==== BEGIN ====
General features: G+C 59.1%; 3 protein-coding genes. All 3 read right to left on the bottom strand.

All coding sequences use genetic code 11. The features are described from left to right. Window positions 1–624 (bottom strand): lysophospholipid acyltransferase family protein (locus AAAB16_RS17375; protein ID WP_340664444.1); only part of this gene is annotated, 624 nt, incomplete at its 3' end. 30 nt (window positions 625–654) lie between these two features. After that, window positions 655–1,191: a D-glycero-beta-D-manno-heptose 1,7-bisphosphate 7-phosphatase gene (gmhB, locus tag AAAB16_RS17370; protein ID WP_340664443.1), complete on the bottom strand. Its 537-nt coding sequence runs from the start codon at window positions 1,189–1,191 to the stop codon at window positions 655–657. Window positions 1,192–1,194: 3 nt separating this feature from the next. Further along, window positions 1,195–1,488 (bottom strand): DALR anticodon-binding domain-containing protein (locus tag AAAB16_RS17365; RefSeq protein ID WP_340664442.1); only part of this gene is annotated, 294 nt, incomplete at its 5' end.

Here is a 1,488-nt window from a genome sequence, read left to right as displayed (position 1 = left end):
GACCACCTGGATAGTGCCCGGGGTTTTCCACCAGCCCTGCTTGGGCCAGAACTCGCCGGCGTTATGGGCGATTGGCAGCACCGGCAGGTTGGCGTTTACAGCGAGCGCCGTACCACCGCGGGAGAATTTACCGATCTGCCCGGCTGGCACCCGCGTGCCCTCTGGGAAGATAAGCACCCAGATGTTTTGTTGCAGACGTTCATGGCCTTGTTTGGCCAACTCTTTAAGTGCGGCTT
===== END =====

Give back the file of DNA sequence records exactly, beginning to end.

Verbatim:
General features: G+C 59.1%; 3 protein-coding genes. All 3 read right to left on the bottom strand.

All coding sequences use genetic code 11. The features are described from left to right. Window positions 1–624 (bottom strand): lysophospholipid acyltransferase family protein (locus AAAB16_RS17375; protein ID WP_340664444.1); only part of this gene is annotated, 624 nt, incomplete at its 3' end. 30 nt (window positions 625–654) lie between these two features. After that, window positions 655–1,191: a D-glycero-beta-D-manno-heptose 1,7-bisphosphate 7-phosphatase gene (gmhB, locus tag AAAB16_RS17370; protein ID WP_340664443.1), complete on the bottom strand. Its 537-nt coding sequence runs from the start codon at window positions 1,189–1,191 to the stop codon at window positions 655–657. Window positions 1,192–1,194: 3 nt separating this feature from the next. Further along, window positions 1,195–1,488 (bottom strand): DALR anticodon-binding domain-containing protein (locus tag AAAB16_RS17365; RefSeq protein ID WP_340664442.1); only part of this gene is annotated, 294 nt, incomplete at its 5' end.

Here is a 1,488-nt window from a genome sequence, read left to right as displayed (position 1 = left end):
GACCACCTGGATAGTGCCCGGGGTTTTCCACCAGCCCTGCTTGGGCCAGAACTCGCCGGCGTTATGGGCGATTGGCAGCACCGGCAGGTTGGCGTTTACAGCGAGCGCCGTACCACCGCGGGAGAATTTACCGATCTGCCCGGCTGGCACCCGCGTGCCCTCTGGGAAGATAAGCACCCAGATGTTTTGTTGCAGACGTTCATGGCCTTGTTTGGCCAACTCTTTAAGTGCGGCTT